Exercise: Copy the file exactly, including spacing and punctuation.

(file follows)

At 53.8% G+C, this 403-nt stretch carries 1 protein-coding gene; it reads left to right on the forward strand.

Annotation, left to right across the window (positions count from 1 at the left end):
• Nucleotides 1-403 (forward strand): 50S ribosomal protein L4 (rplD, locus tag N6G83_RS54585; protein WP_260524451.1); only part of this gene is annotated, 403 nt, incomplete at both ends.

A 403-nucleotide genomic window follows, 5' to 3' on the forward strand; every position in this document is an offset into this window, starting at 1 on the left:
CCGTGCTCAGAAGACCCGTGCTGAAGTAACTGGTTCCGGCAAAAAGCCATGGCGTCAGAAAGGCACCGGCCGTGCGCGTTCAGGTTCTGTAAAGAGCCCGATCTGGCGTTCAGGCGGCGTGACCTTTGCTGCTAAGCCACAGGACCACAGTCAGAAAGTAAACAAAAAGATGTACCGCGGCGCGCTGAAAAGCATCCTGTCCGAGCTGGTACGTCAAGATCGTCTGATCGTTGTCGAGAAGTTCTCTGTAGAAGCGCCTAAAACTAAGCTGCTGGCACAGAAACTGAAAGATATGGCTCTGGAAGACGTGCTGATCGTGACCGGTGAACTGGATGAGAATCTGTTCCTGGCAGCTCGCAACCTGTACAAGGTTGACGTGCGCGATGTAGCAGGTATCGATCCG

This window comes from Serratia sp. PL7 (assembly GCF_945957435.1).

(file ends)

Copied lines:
At 53.8% G+C, this 403-nt stretch carries 1 protein-coding gene; it reads left to right on the forward strand.

Annotation, left to right across the window (positions count from 1 at the left end):
• Nucleotides 1-403 (forward strand): 50S ribosomal protein L4 (rplD, locus tag N6G83_RS54585; protein WP_260524451.1); only part of this gene is annotated, 403 nt, incomplete at both ends.

A 403-nucleotide genomic window follows, 5' to 3' on the forward strand; every position in this document is an offset into this window, starting at 1 on the left:
CCGTGCTCAGAAGACCCGTGCTGAAGTAACTGGTTCCGGCAAAAAGCCATGGCGTCAGAAAGGCACCGGCCGTGCGCGTTCAGGTTCTGTAAAGAGCCCGATCTGGCGTTCAGGCGGCGTGACCTTTGCTGCTAAGCCACAGGACCACAGTCAGAAAGTAAACAAAAAGATGTACCGCGGCGCGCTGAAAAGCATCCTGTCCGAGCTGGTACGTCAAGATCGTCTGATCGTTGTCGAGAAGTTCTCTGTAGAAGCGCCTAAAACTAAGCTGCTGGCACAGAAACTGAAAGATATGGCTCTGGAAGACGTGCTGATCGTGACCGGTGAACTGGATGAGAATCTGTTCCTGGCAGCTCGCAACCTGTACAAGGTTGACGTGCGCGATGTAGCAGGTATCGATCCG

This window comes from Serratia sp. PL7 (assembly GCF_945957435.1).